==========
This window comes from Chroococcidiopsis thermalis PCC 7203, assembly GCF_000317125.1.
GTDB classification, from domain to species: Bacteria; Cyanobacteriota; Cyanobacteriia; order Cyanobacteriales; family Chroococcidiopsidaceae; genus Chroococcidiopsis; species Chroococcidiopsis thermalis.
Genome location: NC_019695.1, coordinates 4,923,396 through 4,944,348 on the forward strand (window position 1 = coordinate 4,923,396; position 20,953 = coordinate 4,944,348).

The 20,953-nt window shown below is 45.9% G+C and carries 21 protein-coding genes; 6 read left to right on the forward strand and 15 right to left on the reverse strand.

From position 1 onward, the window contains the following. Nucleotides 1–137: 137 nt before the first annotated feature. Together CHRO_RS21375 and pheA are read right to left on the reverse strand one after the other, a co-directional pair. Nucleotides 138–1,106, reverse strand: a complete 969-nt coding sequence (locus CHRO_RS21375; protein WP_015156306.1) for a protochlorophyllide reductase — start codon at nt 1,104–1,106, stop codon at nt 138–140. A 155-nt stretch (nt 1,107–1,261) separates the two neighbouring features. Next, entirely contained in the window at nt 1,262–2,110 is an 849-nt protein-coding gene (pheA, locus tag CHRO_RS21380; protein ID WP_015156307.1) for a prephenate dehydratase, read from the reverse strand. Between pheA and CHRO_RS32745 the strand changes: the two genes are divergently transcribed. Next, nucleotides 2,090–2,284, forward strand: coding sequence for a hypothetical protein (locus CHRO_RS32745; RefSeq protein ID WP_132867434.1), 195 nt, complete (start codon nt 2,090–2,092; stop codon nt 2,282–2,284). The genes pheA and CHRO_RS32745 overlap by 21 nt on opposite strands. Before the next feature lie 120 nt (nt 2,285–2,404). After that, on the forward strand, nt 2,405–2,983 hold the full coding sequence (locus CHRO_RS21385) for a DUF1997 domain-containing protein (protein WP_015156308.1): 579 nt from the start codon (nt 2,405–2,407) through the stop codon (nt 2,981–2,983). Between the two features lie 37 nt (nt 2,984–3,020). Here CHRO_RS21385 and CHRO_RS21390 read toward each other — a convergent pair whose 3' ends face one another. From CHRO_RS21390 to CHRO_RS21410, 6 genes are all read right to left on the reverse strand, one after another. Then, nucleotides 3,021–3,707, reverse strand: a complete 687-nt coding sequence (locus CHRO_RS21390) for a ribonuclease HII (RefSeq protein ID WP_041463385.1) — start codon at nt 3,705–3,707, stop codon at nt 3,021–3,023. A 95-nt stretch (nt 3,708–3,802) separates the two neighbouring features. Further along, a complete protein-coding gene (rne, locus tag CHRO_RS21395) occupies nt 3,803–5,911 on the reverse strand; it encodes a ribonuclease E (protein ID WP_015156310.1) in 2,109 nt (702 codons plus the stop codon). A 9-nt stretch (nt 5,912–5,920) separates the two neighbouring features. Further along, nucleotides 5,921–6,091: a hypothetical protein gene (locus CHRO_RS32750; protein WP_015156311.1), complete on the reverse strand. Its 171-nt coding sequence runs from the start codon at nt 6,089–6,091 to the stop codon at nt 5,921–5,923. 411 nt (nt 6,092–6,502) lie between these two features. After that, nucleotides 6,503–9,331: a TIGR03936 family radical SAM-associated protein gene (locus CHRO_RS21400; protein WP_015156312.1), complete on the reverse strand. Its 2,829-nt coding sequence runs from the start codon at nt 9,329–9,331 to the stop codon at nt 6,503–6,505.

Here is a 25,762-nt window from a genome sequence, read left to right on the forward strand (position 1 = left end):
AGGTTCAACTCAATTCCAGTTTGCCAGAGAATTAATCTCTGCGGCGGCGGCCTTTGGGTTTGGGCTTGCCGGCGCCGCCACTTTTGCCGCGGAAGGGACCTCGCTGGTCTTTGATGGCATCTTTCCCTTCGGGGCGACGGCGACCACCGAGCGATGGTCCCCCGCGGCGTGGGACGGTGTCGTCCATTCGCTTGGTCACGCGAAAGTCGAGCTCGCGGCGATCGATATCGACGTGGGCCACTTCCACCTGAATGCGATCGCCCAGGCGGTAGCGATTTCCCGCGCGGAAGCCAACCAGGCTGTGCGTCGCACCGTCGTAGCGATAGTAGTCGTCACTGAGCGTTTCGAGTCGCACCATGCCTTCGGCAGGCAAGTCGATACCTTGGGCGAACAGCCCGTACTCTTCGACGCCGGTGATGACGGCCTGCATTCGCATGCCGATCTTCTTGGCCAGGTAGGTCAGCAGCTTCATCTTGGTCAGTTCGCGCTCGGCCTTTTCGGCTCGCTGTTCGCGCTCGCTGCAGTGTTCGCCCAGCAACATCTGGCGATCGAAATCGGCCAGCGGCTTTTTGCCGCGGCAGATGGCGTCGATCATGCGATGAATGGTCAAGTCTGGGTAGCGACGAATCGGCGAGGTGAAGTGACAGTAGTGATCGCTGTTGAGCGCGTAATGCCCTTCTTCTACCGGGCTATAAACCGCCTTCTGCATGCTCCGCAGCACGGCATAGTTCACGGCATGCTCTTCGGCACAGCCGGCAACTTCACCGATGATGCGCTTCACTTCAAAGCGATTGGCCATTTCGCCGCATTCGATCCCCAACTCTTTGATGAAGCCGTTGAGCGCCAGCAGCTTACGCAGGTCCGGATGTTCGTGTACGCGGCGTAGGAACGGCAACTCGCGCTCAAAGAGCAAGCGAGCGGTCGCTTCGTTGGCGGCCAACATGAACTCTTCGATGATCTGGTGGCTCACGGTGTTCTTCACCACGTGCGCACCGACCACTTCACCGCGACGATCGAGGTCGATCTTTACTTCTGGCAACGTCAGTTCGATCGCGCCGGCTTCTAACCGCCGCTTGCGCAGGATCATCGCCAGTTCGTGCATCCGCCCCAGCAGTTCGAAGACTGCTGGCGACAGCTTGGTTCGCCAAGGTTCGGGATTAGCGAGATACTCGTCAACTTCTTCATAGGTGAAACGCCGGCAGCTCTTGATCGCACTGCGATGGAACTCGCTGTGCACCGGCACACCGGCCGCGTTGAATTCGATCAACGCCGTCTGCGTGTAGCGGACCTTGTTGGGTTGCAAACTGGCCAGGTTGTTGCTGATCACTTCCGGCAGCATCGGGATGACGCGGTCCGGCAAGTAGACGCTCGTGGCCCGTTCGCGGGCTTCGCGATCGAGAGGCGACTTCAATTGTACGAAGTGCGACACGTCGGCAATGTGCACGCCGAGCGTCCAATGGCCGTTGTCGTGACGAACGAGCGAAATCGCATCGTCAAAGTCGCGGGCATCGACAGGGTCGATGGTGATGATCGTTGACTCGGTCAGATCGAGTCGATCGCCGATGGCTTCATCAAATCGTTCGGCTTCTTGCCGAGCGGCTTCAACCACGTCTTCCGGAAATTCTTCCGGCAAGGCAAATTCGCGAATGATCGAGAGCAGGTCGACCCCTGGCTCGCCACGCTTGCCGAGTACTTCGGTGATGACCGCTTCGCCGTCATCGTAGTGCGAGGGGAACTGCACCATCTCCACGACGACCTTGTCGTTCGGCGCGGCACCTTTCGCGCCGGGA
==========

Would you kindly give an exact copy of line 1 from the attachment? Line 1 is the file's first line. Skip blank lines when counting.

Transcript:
This window comes from Chroococcidiopsis thermalis PCC 7203, assembly GCF_000317125.1.